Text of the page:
Benthic Habitats and the Effects of Fishing

Refining Estimates of Potential White Abalone Habitat at Northern Anacapa Island, California Using Acoustic Backscatter Data

Guy R. Cochrane, John L. Butler, and Gary E. Davis

doi: https://doi.org/10.47886/9781888569605.ch14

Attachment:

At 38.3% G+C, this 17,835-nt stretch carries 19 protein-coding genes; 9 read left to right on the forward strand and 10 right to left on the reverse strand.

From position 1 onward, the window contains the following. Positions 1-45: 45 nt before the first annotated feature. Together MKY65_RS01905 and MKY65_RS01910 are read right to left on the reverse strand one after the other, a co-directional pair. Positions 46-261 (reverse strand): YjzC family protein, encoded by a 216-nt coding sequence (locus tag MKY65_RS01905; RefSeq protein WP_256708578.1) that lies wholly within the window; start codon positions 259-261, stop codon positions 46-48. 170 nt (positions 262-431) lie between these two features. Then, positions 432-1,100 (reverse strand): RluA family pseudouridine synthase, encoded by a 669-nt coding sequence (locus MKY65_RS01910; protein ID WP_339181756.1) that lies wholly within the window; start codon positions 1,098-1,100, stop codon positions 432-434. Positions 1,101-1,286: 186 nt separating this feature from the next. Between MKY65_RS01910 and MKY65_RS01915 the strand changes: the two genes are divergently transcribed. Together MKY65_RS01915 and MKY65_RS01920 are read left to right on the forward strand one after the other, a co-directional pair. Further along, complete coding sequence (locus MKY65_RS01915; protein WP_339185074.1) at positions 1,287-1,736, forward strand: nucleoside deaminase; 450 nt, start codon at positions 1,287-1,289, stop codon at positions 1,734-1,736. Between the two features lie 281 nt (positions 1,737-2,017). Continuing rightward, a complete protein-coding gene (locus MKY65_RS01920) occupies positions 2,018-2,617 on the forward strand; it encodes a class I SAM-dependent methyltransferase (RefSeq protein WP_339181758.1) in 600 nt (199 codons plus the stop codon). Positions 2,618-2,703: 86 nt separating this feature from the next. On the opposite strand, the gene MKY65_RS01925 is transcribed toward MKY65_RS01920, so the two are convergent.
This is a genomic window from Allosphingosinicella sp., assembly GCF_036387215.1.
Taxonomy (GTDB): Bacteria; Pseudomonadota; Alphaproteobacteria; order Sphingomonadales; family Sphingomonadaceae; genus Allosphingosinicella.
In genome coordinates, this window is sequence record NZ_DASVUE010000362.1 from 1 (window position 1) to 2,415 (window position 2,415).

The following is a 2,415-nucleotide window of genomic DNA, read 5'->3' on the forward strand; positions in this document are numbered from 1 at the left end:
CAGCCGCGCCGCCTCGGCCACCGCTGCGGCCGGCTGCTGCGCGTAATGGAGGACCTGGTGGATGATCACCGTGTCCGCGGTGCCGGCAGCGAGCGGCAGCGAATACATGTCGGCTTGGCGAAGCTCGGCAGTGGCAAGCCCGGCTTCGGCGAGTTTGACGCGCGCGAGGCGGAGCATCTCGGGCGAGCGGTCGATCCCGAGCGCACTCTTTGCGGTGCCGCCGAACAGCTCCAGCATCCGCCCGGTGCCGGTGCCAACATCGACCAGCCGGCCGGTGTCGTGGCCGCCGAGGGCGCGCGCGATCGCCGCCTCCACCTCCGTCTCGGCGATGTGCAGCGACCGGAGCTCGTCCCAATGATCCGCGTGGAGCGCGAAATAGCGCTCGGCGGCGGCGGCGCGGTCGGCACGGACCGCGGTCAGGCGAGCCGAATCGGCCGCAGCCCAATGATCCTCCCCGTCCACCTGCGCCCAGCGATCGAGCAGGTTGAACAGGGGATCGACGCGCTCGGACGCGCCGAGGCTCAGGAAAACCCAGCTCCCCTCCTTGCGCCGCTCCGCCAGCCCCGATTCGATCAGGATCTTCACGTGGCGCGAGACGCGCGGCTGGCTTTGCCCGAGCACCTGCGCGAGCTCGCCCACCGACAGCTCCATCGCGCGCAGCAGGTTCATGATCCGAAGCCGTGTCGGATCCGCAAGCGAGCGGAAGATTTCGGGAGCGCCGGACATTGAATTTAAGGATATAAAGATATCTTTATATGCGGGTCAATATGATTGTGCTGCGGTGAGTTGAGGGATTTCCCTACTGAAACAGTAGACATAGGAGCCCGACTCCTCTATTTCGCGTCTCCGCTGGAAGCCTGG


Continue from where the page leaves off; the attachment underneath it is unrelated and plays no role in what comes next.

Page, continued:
Abstract.—Acoustic backscatter data provides exceptional detail of rocky seafloor habitat on the continental shelf north of Anacapa Island off Southern California. In the depth range of 25–65 m, there are approximately 60 ha of rocky bottom which may be suitable for abalone Haliotis spp. The distribution of rocky bottom is divided into two separate areas on the northeastern and northwestern sides of the island, which are separated by a central area of predominantly sandy bottom. The northeastern area has a far greater area of rocky bottom. When habitat estimation is restricted to the perimeter of rocky areas, the difference in habitat area between the east and west lessens. The northeastern area may be more attractive for seeding of white abalone Haliotis sorenseni because it has more rocky bottom and recently has been designated as a marine reserve with no fishing, whereas the northwestern area is now a marine conservation area with limited fishing. This methodology will help locate sites for planting of captive-bred white abalone as part of the white abalone restoration project if numerous other requirements for the abalone, such as food sources, are mapped also.